stress can be the key to well-being.  It may even be the key to survival. The American Psychological Association estimates that 75-90 percent of all visits to primary care physicians are for stress-related problems.

Do you have lots of stress in your everyday life? Not all of it is harmful. In fact, some kinds of stress are what makes life interesting and lends the occasional feeling of euphoria to our experiences.

  • Eustress is the type of stress that is fun and exciting, and keeps us vital (e.g. skiing down a slope or racing to meet a deadline).
  • Acute Stress is a very short-term type of stress that can either be positive (eustress) or more distressing (what we normally think of when we think of “stress”); this is the type of stress we most often encounter in day-to-day life (e.g. dealing with road rage).
  • Episodic Acute Stress is where acute stress seems to run rampant and be a way of life, creating a life of relative chaos (e.g. the type of stress that coined the terms “drama queen” and “absent-minded professor”’).
  • Chronic Stress is the type of stress that seems never-ending and inescapable, like the stress of a bad marriage or an extremely taxing job (this type of stress can lead to burn-out).

It’s when stress is frequent, prolonged, or chronic, that it can harm the body, mind and spirit. The result can sometimes be physical or mental illness, or spiritual malaise.

Here’s what the American Psychological Association recommends to help you manage the stress in your life:

  • Understand the sources of your stress. Learn to recognize what triggers stress for you. Everyone’s experience of stress is different. On the other hand, what makes you feel calm? Sorting out these thoughts will help you gain a sense of control over stress in your life.
  • Learn your own stress signals. People experience stress in different ways. Do you have a hard time concentrating or making decisions, feel angry, irritable or out of control, or experience headaches, muscle tension or a lack of energy? Gauge your stress signals.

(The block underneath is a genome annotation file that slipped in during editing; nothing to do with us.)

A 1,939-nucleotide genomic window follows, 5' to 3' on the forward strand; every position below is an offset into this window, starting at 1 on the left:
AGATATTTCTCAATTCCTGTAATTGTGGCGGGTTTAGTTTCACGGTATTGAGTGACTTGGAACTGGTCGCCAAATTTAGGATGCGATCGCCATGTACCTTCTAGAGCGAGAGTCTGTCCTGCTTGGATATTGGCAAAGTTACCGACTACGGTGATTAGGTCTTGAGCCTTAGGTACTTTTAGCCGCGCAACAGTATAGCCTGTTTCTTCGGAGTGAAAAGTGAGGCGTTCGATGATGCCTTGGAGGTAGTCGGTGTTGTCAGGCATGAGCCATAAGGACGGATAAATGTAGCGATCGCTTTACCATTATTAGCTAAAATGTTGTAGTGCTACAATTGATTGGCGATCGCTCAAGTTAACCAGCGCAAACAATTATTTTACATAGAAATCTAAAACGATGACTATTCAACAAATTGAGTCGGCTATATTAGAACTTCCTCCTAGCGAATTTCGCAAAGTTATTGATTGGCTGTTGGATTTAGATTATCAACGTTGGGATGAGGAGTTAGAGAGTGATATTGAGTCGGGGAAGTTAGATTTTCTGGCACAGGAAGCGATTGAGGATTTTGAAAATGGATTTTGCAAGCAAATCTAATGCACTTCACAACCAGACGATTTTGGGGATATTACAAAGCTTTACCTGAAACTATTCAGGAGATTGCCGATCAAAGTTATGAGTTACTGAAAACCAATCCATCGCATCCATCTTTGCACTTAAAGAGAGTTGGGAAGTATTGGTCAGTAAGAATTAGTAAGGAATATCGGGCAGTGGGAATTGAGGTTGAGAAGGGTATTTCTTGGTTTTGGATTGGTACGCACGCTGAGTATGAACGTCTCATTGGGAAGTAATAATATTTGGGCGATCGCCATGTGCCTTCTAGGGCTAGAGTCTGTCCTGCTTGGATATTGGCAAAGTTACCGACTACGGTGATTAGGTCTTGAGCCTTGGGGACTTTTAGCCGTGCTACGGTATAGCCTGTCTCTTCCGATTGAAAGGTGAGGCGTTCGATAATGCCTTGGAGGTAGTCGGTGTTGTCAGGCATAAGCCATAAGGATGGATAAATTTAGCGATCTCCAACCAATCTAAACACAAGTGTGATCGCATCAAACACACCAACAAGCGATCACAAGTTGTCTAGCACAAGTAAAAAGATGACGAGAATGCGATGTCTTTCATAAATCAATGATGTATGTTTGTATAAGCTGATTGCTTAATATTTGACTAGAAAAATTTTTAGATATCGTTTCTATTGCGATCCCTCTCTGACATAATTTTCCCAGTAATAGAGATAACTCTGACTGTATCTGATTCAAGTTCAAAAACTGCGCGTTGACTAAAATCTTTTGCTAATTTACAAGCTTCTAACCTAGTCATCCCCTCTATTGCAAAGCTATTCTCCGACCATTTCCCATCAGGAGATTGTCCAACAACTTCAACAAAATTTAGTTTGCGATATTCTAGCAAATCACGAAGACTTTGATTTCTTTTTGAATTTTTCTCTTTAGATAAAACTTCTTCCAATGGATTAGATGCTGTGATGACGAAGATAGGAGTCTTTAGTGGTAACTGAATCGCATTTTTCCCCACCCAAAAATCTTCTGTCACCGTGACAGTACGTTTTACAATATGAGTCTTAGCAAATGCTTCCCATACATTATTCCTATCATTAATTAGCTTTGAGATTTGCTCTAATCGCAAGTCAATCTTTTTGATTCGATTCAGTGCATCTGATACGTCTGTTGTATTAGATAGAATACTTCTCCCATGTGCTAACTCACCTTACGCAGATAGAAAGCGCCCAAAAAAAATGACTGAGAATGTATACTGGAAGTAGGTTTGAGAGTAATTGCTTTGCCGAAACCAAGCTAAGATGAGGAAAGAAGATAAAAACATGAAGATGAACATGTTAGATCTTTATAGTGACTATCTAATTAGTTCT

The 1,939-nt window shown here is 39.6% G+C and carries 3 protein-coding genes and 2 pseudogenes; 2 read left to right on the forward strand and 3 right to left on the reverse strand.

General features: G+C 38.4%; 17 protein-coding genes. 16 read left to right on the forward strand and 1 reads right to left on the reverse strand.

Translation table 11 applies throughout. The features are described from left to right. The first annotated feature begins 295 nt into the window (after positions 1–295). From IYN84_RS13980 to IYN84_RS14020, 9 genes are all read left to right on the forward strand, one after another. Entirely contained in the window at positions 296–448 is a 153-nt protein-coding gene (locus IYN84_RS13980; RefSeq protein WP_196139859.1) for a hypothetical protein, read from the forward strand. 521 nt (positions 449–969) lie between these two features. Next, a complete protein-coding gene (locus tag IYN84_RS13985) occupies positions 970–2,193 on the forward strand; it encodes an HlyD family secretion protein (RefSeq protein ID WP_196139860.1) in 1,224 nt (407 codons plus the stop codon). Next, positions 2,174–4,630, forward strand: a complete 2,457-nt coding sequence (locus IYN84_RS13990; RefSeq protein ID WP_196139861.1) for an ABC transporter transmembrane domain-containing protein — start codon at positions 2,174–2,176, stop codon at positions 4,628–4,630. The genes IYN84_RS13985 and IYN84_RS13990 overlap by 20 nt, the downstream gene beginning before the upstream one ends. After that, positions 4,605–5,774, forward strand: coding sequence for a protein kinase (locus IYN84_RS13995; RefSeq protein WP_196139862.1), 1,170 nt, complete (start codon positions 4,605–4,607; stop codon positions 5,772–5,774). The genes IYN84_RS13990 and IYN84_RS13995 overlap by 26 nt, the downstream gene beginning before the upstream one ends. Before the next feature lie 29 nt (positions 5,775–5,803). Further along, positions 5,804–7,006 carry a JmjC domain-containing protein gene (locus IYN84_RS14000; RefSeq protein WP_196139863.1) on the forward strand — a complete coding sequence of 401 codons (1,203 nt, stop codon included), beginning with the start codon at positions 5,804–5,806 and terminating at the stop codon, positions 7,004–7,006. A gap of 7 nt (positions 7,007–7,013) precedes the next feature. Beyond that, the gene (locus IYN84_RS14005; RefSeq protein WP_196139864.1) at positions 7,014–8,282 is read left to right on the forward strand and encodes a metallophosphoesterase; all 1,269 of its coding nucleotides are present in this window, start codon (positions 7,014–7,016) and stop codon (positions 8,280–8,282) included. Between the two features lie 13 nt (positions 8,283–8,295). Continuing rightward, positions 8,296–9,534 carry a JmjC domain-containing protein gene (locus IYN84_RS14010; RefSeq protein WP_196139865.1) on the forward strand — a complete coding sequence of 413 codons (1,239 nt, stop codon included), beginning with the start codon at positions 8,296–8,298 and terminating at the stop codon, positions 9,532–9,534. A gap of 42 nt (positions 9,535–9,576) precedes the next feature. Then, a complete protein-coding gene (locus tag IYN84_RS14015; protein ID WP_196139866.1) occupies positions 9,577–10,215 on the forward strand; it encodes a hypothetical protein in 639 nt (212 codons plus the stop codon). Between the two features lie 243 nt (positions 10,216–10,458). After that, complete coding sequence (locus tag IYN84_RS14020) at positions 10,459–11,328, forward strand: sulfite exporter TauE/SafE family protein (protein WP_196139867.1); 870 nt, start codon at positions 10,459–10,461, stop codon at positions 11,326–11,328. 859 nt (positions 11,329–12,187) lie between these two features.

• Recognize how you deal with stress. Are you are using unhealthy behaviors (such as smoking, drinking alcohol and over/under eating) to cope? Is this a routine behavior, or is it specific to certain events or situations? Do you make unhealthy choices as a result of feeling rushed and overwhelmed?
  • Find healthy ways to manage stress. Consider healthy, stress-reducing activities such as meditation, exercising or talking things out with friends or family. Remember that unhealthy behaviors develop over time and can be difficult to change. Don't take on too much at once. Focus on changing only one behavior at a time.
  • Take care of yourself. Eat right, get enough sleep, drink plenty of water and engage in regular physical activity. Ensure you have a healthy mind and body through activities like yoga, taking a short walk, going to the gym or playing sports that will enhance both your physical and mental health. Take regular vacations or other breaks from work. No matter how hectic life gets, make time for yourself — even if it's just simple things like reading a good book or listening to your favorite music.
  • Reach out for support. Accepting help from supportive friends and family can improve your ability to manage stress. If you continue to feel overwhelmed by stress, you may want to talk to a counselor or therapist, who can help you better manage stress and change unhealthy behaviors.

What is your favorite strategy for beating everyday stress?

Read more:
American Psychological Association's "Stress in America" report, 2010